Memory leakage in simple console application


#1

Following this thread I have created a simple console application to process sound (send input with high gain to the output). However, I am getting memory leakage that I can not resolve where it comes from. If I comment out the instance my custom class, the problem disappears.

The leakage is always 32 bytes long, regardless of the complexity of my audio class. I know it is not that crucial but I would like to understand why and when it happens.
I use Windows 10 with Visual Studio 2017.

Any help is much appreciated.

Here is the main function and the class I made:

Main.cpp

#include “…/JuceLibraryCode/JuceHeader.h”
#include “audioclass.h”

int main (int argc, char* argv[])
{
initialiseJuce_GUI();
AudioClass ac; // The custom class I have made
DBG(“press ‘Q’ to stop”);
while (auto c = getchar())
{
if (c == ‘q’ || c == ‘Q’)
{
break;
}
}
shutdownJuce_GUI();
return 0;
}

audioclass.h

#pragma once
#include “…/JuceLibraryCode/JuceHeader.h”

class AudioClass : public AudioIODeviceCallback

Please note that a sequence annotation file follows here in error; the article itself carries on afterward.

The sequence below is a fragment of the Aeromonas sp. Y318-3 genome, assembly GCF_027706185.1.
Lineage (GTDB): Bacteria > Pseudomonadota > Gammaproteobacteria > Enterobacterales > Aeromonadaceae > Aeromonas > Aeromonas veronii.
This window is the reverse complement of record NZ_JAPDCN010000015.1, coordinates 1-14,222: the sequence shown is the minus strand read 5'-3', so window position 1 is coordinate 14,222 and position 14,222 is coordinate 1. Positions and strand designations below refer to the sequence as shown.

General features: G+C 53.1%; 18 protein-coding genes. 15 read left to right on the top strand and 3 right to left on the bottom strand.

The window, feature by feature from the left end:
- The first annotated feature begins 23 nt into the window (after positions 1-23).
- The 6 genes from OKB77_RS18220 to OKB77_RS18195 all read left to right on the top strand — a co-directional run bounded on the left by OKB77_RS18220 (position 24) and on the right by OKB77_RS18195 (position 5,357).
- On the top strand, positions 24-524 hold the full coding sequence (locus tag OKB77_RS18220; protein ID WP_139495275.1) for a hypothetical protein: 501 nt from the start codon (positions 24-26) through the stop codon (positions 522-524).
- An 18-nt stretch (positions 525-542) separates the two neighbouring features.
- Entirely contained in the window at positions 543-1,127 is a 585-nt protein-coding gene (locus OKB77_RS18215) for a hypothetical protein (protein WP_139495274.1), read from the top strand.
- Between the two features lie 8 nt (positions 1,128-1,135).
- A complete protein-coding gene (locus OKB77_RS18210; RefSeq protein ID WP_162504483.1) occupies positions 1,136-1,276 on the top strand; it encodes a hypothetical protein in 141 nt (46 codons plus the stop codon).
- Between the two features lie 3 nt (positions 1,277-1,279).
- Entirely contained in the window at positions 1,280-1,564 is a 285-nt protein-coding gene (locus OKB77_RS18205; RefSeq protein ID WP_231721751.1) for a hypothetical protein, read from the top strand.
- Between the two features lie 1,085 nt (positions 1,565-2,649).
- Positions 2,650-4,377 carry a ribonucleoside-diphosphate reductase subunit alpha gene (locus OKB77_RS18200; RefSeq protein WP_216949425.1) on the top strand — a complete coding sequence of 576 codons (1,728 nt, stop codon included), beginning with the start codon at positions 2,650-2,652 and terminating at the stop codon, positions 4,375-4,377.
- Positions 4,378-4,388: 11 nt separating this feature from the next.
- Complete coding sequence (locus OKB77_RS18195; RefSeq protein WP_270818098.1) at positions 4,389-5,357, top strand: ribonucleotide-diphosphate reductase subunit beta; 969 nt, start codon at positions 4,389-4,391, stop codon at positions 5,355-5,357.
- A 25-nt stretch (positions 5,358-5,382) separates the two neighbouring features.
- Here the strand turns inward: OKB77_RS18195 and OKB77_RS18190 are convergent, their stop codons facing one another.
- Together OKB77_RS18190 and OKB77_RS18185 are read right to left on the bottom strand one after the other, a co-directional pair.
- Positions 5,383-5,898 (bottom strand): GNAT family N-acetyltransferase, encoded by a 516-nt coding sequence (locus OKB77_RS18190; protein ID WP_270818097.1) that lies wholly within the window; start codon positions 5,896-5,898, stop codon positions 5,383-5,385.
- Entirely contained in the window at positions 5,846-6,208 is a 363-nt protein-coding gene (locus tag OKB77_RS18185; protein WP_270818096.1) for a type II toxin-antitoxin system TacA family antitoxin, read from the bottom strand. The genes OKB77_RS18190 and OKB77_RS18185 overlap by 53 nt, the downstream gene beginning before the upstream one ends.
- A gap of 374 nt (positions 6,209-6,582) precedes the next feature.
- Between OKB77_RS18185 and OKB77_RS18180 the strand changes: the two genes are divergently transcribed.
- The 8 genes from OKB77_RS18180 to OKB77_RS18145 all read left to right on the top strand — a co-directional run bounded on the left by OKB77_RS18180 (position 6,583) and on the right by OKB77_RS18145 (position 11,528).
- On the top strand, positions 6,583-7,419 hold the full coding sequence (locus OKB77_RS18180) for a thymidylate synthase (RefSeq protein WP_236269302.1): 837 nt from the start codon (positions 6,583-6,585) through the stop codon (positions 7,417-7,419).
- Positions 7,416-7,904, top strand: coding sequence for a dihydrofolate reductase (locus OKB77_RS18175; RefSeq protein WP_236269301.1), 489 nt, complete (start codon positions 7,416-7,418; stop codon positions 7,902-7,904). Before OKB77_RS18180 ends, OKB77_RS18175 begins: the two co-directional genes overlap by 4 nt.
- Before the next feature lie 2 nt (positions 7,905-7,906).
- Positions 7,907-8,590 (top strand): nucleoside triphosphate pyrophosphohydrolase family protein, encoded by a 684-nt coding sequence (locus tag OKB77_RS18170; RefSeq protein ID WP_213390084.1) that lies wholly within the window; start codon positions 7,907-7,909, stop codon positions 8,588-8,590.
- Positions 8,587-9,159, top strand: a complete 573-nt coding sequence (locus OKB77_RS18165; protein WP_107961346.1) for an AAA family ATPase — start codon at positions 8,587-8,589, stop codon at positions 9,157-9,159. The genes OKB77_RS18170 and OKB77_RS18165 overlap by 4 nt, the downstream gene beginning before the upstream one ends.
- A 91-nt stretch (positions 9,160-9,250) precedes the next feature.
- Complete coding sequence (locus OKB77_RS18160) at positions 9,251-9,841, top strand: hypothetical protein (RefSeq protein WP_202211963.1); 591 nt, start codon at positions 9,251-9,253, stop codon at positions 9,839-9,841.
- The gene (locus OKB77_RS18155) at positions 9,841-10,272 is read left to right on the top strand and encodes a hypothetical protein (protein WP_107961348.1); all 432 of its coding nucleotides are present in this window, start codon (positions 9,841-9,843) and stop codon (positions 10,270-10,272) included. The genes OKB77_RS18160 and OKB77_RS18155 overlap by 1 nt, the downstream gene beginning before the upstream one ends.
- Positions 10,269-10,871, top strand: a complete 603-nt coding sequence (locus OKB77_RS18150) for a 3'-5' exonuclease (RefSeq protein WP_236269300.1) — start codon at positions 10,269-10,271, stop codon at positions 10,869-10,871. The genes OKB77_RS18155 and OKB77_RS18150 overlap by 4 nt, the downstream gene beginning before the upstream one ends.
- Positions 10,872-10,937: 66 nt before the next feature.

{
public:
AudioDeviceManager deviceManager;
AudioClass()
{
DBG(“AudioClass”);
deviceManager.initialise(2, 2, nullptr, true);
deviceManager.addAudioCallback(this);
}

~AudioClass()
{
DBG("~AudioClass");
deviceManager.removeAudioCallback(this);
}

void audioDeviceIOCallback(const float** inputChannelData, int numInputChannels, float** outputChannelData, int numOutputChannels, int numSamples)
{
for (int channi = 0; channi < numOutputChannels; channi++)
{
for (int i = 0; i < numSamples; i++)
{
outputChannelData[channi][i] = inputChannelData[channi][i] * 1000;
}
}
}

void audioDeviceAboutToStart(AudioIODevice* device)
{
DBG("audioDeviceAboutToStart:\nDevice : " << device->getName() << "\nSampleRate : " << device->getCurrentSampleRate() << "\nBufferSize : " << device->getCurrentBufferSizeSamples());
}

void audioDeviceStopped()
{
DBG(“audioDeviceStopped”);
}
JUCE_DECLARE_NON_COPYABLE_WITH_LEAK_DETECTOR(AudioClass)
};


#2

It’s probably fine to leave as it is but slightly annoying to see it in the Visual Studio output. (It’s probably the issue where some Windows data structures are left undeleted by JUCE at the end of the program’s execution. I’ve been seeing that same thing in my JUCE projects forever.)

If you see asserts from the JUCE memory leak detectors, that’s a more serious thing which you should attempt to fix.


#3

It might have to do, that the message queue is never run. Jules explains it here:

Following Xenakios: this one is save to ignore.